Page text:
Don’t Major in Minors

“Majoring In Minors”

I don’t know where I originally picked up the phrase “majoring in minors,” but it’s become one of my favorites.  It describes spending your time and energy on the less important things at the expense of the critical things.  In this lesson, I’m going to describe how we can apply this concept to golf to enhance our practice and our performance.

This Lesson Is For You If:

You frequently tinker with your game

You change the focus of your practice regularly

Your practice is not yielding improvement on the course

The Long Game

Majors:  Contact.  Club Face at Impact.

Minors:  Club Path.  What Your Swing Looks Like.

There is nowhere that golfers major in minors more than in the long game.  In fact, if I had a dollar for every guy trying to “fix his swing path” while hitting every part of the club face except the center, I’d have retired to Bandon Dunes long ago.  Stop worrying about what your swing looks like.  Stop trying to fix your path.  Start focusing on hitting the center of the face and controlling the ball’s start line.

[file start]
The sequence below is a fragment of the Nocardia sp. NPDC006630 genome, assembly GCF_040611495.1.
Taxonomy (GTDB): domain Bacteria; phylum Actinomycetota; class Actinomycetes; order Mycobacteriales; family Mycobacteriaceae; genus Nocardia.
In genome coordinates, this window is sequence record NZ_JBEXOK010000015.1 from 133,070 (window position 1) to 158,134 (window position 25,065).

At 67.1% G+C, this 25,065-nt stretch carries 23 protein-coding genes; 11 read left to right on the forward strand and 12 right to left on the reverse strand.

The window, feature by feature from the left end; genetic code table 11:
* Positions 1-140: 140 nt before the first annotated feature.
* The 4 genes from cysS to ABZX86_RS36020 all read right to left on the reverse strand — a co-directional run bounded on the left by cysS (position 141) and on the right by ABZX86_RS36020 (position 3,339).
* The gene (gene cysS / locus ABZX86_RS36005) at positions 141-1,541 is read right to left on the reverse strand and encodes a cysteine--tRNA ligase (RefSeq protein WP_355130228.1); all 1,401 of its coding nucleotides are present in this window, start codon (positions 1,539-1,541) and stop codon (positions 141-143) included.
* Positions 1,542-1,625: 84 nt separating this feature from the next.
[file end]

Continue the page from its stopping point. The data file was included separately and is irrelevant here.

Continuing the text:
If you want some great drills for improving your contact, click HERE.

The Short Game

Majors:  Contact.  Club Face at Impact.

Minors:  Club Path.  Angle of Attack.  What Your Swing Looks Like.

The majors are the same in the short game: contact and controlling the club face.  I added angle of attack to the minors because it becomes a preoccupation for some people inside 100 yards.  While it would be nice to have that perfect “bruise the turf” AoA, it’s much more important that you hit the ball solidly.  Again: hit the center of the face, control the start line, and you’ll be in good shape.


Majors:  Speed Control.  Club Face at Impact.

Minors:  Club Path.  What Your Swing Looks Like.

If you ask the top putting coaches what the most important skill on the green is, they will all say that it’s speed control.  It’s very hard to three putt when you consistently roll the ball pin high.  Stop trying to create a perfect stroke – whatever you think that is – and spend your time on speed control drills.  Second to that, work on dialing in your club face at impact.  If you pair good distance control with quality start lines, you’ll be a marvel on the green no matter what your stroke looks like.

Matt Saternus
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  1. Héctor Fernández

    Thank you Matt!

  2. Excellent excellent excellent teaching on this article!

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